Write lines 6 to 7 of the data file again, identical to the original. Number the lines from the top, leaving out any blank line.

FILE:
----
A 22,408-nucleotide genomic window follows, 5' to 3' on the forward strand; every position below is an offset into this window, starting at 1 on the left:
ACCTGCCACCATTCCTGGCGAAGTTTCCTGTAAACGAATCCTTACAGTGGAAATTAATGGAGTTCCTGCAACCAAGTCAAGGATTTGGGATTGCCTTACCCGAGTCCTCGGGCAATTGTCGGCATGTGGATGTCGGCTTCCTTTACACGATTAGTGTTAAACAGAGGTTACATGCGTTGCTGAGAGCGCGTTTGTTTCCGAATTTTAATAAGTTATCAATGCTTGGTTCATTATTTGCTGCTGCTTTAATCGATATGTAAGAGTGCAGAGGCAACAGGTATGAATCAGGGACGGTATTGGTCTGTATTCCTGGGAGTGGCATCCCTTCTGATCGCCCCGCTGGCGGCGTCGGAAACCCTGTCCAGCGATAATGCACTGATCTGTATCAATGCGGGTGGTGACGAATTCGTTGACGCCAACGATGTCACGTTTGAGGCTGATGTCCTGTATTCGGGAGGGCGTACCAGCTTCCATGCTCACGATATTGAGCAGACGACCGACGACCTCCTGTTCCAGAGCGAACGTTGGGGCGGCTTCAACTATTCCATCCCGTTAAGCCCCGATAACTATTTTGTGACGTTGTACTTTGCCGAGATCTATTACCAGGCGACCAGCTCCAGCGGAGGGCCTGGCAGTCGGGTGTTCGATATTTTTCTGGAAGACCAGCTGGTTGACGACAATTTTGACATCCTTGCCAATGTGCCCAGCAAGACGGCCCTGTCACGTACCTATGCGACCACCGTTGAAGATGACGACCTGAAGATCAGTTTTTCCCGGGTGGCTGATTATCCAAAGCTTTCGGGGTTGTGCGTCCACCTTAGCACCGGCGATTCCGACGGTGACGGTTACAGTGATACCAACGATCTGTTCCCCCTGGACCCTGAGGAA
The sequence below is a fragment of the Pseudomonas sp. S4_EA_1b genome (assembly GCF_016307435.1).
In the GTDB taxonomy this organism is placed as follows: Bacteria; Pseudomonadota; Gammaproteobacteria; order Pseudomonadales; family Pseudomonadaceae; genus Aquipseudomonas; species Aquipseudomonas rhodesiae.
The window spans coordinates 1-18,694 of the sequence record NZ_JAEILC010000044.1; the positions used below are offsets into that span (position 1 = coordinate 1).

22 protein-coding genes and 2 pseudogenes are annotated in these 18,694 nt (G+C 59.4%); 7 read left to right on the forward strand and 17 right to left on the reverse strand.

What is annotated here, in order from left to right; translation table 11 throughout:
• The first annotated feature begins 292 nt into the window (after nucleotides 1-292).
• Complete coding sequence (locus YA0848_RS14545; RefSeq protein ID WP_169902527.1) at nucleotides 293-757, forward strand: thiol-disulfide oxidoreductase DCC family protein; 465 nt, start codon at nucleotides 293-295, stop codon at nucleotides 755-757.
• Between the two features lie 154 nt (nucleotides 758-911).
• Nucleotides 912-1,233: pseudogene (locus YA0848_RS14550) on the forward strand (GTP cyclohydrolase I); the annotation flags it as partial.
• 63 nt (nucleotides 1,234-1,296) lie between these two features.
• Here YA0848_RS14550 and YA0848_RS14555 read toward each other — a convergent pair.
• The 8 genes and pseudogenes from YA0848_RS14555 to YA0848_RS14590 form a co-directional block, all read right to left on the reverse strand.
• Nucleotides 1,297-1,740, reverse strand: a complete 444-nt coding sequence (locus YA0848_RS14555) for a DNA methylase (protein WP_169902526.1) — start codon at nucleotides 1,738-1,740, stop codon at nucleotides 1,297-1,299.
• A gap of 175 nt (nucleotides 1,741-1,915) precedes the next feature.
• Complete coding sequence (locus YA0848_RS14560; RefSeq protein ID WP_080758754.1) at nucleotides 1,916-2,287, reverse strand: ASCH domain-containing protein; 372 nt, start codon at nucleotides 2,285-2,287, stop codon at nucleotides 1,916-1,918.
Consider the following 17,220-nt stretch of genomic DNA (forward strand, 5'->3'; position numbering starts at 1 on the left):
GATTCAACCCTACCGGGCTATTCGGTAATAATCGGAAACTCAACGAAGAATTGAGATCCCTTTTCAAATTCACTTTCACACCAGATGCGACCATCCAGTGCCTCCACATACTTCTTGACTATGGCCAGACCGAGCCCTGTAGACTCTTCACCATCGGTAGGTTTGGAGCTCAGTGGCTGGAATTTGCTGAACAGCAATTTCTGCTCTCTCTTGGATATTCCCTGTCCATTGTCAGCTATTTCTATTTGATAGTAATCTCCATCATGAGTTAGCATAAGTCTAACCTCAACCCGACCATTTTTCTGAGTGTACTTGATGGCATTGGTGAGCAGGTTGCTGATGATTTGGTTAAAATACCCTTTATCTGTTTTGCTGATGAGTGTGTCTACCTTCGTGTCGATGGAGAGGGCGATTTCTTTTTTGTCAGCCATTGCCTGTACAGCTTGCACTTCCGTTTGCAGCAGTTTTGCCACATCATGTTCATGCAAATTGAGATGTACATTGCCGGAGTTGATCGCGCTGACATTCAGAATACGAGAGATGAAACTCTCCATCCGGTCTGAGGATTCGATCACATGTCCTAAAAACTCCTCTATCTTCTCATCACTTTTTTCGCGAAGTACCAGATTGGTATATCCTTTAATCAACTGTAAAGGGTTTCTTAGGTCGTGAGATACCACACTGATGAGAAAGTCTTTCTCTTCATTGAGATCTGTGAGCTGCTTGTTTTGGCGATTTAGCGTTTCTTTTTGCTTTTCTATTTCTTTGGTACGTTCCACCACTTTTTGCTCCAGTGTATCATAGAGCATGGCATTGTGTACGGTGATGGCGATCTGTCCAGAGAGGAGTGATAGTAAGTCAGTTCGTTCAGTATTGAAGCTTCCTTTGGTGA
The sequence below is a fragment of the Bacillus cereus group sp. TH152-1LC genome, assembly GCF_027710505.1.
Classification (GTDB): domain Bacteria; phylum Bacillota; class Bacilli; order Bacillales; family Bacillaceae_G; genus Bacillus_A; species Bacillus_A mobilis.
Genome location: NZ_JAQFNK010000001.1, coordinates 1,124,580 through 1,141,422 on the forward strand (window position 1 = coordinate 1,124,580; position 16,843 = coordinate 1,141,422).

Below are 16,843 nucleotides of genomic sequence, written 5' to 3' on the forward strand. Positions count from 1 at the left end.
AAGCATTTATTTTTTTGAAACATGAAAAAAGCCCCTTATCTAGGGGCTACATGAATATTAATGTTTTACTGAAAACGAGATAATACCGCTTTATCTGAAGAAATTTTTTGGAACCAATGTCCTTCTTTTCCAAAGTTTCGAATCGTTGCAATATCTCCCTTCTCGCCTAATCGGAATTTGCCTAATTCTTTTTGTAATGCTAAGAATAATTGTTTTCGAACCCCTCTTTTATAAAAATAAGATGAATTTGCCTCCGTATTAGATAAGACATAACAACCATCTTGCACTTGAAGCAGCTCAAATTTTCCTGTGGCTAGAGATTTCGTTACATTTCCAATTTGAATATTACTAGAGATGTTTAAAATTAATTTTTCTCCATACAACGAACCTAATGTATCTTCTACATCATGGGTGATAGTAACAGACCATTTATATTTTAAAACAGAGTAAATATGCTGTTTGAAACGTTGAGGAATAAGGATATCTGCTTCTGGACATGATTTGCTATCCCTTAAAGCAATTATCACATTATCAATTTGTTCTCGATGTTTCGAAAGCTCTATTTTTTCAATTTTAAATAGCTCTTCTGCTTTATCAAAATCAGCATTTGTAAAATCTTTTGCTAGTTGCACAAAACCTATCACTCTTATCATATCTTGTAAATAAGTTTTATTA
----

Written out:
22 protein-coding genes and 2 pseudogenes are annotated in these 18,694 nt (G+C 59.4%); 7 read left to right on the forward strand and 17 right to left on the reverse strand.

What is annotated here, in order from left to right; translation table 11 throughout: